- Love mercy. Mercy is sometimes translated kindness here. The best translation would be “merciful kindness.” How can we possible love merciful kindness? Take a moment and recall or read Paul’s teachings of the great love chapter in I Corinthians 13. Are we searching for the worst in others? Do we keep records of wrongs? To love mercy is to see the best in others, to overlook pet peeves, and to forgive swiftly and completely when asked. We must hope for necessary changes and bear the burdens others face with them. We must not rejoice in the suffering of others, but be willing and ready to assist them in better life choices and decisions that will lead them towards God.
- Walk humbly. I believe pride is the greatest downfall of mankind. Satan’s pride led to his betrayal of God (I Timothy 3:6). The pride of man led to the fall of man in the garden (Genesis 3). Pride has snared even the best of God’s people which led to all kinds of sin: David’s pride producing acts of murder and adultery (II Samuel 11) and Peter’s pride leading to the betrayal of Jesus (John 18) and prejudices within the church (Acts 11 and Galatians 2).
Humility cannot be overstated as a necessary component in the life of a faithful follower of God. Jas 4:6 tells us that “God resisteth the proud, but giveth grace unto the humble.” So what does humility look like? James continues in verse 7, “Submit yourselves therefore to God. Resist the devil, and he will flee from you.” Humility first involves submission to God and His will, not our own. We cannot allow our wants and desires to trump God’s plans and commands for our lives. Humility also involves submission to each other. I Peter 5:5-7 states “Likewise, ye younger, submit yourselves unto the elder. Yea, all of you be subject one to another, and be clothed with humility: for God resisteth the proud, and giveth grace to the humble. Humble yourselves therefore under the mighty hand of God, that he may exalt you in due time: Casting all your care upon him; for he careth for you.”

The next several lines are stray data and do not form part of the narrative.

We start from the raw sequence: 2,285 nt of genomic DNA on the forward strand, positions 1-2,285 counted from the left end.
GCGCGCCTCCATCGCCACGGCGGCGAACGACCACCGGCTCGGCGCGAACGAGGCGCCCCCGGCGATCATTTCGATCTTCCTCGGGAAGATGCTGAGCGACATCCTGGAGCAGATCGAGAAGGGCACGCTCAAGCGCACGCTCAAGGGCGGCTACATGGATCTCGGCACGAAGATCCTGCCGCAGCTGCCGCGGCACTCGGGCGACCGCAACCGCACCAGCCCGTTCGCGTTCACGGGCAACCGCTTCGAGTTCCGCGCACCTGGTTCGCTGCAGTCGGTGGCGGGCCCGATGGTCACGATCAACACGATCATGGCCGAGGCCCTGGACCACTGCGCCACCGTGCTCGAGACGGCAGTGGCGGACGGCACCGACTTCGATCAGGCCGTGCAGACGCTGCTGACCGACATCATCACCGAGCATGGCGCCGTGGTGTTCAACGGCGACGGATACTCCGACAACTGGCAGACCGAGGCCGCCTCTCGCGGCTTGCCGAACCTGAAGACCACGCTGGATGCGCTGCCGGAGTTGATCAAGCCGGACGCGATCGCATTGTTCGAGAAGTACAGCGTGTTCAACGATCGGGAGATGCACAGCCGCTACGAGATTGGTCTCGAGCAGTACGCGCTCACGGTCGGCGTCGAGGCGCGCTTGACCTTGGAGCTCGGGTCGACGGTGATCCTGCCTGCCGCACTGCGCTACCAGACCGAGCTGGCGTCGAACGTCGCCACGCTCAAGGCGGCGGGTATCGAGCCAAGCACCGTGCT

It takes great humility to allow others the front seat, the accolades, the limelight, the credit, and the glory. It takes great humility to put another’s desires and wishes before our own. It takes great humility to realize we cannot make any resolutions without the help of God Almighty. It takes great humility to resolve to do what is right while the world continues living in earthly pleasures. It takes great humility to give God our burdens, fears, and trials, instead of bearing them alone. Finally it takes great humility to confess sin, repent of it, and follow God’s Word.
So may I ask again, what are you seeking? What am I seeking?
“What does the LORD require of ME?”
Among the number of resolutions (written down or mentally noted) we make this year, may these three rise to the top of the list: “to do justly, to love, mercy, and to walk humbly with thy God.”
May God bless you this year as you seek Him first. (Matthew 6:33)
-This devotional thought, as well as our beautiful wallpapers created by Ashley, are dedicated to Kristen’s grandfather, the loving and faithful follower of God, E. Claude Gardner who passed away the last day of 2017. Kristen says he often had his family read Micah 6:8 during his last days.